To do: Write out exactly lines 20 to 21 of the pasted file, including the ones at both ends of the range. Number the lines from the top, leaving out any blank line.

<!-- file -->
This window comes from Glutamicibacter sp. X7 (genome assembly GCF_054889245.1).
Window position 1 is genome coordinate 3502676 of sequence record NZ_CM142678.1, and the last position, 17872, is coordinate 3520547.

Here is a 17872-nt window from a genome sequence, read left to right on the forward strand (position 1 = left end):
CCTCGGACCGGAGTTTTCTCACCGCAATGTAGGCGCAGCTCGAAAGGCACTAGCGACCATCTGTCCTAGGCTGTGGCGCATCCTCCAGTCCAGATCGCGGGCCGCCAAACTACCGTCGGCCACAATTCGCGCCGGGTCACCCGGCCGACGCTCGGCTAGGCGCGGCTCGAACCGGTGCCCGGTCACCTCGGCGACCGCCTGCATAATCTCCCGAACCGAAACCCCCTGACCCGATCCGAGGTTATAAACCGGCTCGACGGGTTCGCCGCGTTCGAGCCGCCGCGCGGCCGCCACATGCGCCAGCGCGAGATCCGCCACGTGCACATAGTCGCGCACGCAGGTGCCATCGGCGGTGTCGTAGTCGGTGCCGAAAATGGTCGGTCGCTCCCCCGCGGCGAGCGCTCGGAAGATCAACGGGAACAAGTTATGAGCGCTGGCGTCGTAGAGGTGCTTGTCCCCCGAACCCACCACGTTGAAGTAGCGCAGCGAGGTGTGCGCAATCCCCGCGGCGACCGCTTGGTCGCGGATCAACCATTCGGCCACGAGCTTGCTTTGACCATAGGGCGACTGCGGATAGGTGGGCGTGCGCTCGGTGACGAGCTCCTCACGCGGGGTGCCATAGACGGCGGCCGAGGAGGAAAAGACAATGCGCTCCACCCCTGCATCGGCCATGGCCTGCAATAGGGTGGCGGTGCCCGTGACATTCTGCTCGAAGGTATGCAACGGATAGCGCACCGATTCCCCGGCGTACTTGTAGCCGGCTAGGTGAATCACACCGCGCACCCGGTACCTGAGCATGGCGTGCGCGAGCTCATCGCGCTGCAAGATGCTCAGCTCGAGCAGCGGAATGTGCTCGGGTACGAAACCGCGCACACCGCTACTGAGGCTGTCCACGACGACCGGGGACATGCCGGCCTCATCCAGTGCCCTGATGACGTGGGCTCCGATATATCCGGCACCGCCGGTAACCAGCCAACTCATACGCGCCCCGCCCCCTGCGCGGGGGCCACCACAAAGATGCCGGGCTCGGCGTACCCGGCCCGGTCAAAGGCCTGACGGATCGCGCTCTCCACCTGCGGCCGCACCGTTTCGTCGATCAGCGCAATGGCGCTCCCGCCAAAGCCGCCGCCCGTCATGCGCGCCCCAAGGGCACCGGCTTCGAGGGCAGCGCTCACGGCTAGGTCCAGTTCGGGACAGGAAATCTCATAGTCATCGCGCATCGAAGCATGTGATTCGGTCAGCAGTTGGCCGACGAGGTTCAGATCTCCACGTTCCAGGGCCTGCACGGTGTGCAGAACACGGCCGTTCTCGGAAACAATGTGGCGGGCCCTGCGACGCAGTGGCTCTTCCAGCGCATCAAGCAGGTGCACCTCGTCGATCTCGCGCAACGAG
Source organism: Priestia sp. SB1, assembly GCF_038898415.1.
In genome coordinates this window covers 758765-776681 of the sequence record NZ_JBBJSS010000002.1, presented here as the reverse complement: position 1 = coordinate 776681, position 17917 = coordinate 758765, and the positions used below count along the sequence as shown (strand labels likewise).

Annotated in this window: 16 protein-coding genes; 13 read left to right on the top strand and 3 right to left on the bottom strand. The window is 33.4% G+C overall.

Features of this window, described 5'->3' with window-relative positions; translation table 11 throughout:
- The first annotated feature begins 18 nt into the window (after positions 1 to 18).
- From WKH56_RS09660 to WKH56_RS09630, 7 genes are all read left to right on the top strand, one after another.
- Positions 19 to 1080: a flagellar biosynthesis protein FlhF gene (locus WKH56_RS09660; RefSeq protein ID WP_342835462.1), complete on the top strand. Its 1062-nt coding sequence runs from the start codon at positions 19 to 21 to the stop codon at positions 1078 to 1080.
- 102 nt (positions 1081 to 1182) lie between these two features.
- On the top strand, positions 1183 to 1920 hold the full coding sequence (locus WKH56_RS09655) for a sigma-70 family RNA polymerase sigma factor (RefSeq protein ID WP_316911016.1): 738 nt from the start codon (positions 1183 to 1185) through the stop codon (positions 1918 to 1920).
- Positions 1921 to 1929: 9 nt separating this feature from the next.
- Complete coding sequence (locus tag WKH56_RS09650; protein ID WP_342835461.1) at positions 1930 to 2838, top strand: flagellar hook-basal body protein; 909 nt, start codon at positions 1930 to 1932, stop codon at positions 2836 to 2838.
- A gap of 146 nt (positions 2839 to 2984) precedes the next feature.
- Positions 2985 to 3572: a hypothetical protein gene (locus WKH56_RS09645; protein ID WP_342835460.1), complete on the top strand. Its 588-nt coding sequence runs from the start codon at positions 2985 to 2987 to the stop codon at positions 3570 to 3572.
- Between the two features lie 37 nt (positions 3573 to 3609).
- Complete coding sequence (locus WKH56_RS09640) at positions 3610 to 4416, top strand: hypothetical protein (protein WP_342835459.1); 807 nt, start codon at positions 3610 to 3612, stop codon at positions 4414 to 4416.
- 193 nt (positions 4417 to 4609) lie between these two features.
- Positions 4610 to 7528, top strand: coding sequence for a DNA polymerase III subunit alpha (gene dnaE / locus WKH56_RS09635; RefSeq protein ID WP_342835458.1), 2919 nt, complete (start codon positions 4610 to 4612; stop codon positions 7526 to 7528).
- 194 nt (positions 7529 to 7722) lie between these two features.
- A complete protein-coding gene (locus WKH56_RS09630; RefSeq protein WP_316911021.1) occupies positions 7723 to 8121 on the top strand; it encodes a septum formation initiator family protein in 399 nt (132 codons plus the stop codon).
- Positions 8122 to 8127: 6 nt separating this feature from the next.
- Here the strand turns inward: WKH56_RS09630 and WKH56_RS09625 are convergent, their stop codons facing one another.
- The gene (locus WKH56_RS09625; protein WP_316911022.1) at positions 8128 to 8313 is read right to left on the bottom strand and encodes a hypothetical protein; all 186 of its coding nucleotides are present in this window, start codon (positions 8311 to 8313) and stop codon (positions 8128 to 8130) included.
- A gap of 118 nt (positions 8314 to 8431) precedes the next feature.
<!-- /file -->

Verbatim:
- 193 nt (positions 4417 to 4609) lie between these two features.
- Positions 4610 to 7528, top strand: coding sequence for a DNA polymerase III subunit alpha (gene dnaE / locus WKH56_RS09635; RefSeq protein ID WP_342835458.1), 2919 nt, complete (start codon positions 4610 to 4612; stop codon positions 7526 to 7528).